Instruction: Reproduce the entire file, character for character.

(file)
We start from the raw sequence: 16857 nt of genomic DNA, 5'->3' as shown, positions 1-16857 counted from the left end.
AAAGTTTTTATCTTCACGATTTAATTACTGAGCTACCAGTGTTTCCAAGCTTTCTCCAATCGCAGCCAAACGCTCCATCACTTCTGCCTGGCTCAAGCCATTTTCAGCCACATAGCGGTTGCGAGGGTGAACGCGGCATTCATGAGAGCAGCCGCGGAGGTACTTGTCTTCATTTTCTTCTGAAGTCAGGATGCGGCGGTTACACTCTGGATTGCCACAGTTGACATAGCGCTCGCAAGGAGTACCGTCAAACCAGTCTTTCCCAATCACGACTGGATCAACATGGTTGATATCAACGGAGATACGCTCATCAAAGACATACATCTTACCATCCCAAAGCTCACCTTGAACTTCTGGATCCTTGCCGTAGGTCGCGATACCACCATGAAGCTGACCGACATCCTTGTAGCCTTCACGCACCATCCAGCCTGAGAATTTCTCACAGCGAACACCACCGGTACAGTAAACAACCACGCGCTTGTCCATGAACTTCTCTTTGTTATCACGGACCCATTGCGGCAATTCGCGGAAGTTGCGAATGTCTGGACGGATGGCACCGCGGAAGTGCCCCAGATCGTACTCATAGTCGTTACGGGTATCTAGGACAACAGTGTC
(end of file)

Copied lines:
We start from the raw sequence: 16857 nt of genomic DNA, 5'->3' as shown, positions 1-16857 counted from the left end.
AAAGTTTTTATCTTCACGATTTAATTACTGAGCTACCAGTGTTTCCAAGCTTTCTCCAATCGCAGCCAAACGCTCCATCACTTCTGCCTGGCTCAAGCCATTTTCAGCCACATAGCGGTTGCGAGGGTGAACGCGGCATTCATGAGAGCAGCCGCGGAGGTACTTGTCTTCATTTTCTTCTGAAGTCAGGATGCGGCGGTTACACTCTGGATTGCCACAGTTGACATAGCGCTCGCAAGGAGTACCGTCAAACCAGTCTTTCCCAATCACGACTGGATCAACATGGTTGATATCAACGGAGATACGCTCATCAAAGACATACATCTTACCATCCCAAAGCTCACCTTGAACTTCTGGATCCTTGCCGTAGGTCGCGATACCACCATGAAGCTGACCGACATCCTTGTAGCCTTCACGCACCATCCAGCCTGAGAATTTCTCACAGCGAACACCACCGGTACAGTAAACAACCACGCGCTTGTCCATGAACTTCTCTTTGTTATCACGGACCCATTGCGGCAATTCGCGGAAGTTGCGAATGTCTGGACGGATGGCACCGCGGAAGTGCCCCAGATCGTACTCATAGTCGTTACGGGTATCTAGGACAACAGTGTC